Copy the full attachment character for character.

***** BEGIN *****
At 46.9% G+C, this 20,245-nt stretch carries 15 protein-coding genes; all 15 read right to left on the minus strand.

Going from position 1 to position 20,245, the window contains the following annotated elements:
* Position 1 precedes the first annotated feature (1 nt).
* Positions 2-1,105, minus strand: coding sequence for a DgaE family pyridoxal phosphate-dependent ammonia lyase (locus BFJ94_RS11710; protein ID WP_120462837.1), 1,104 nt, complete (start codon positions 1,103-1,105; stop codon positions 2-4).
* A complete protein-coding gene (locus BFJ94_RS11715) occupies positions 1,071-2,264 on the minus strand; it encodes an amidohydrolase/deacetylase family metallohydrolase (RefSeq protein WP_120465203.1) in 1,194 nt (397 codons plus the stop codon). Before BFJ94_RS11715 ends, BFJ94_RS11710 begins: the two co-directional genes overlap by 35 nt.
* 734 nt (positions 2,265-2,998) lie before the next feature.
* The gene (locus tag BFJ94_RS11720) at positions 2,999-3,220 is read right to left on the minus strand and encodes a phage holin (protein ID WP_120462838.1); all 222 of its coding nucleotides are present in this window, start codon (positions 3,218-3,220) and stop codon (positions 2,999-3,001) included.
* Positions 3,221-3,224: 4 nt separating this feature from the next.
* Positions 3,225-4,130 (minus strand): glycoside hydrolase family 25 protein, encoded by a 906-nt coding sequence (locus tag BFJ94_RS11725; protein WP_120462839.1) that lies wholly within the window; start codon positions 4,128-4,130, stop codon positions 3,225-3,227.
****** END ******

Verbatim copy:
At 46.9% G+C, this 20,245-nt stretch carries 15 protein-coding genes; all 15 read right to left on the minus strand.

Going from position 1 to position 20,245, the window contains the following annotated elements:
* Position 1 precedes the first annotated feature (1 nt).
* Positions 2-1,105, minus strand: coding sequence for a DgaE family pyridoxal phosphate-dependent ammonia lyase (locus BFJ94_RS11710; protein ID WP_120462837.1), 1,104 nt, complete (start codon positions 1,103-1,105; stop codon positions 2-4).
* A complete protein-coding gene (locus BFJ94_RS11715) occupies positions 1,071-2,264 on the minus strand; it encodes an amidohydrolase/deacetylase family metallohydrolase (RefSeq protein WP_120465203.1) in 1,194 nt (397 codons plus the stop codon). Before BFJ94_RS11715 ends, BFJ94_RS11710 begins: the two co-directional genes overlap by 35 nt.
* 734 nt (positions 2,265-2,998) lie before the next feature.
* The gene (locus tag BFJ94_RS11720) at positions 2,999-3,220 is read right to left on the minus strand and encodes a phage holin (protein ID WP_120462838.1); all 222 of its coding nucleotides are present in this window, start codon (positions 3,218-3,220) and stop codon (positions 2,999-3,001) included.
* Positions 3,221-3,224: 4 nt separating this feature from the next.
* Positions 3,225-4,130 (minus strand): glycoside hydrolase family 25 protein, encoded by a 906-nt coding sequence (locus tag BFJ94_RS11725; protein WP_120462839.1) that lies wholly within the window; start codon positions 4,128-4,130, stop codon positions 3,225-3,227.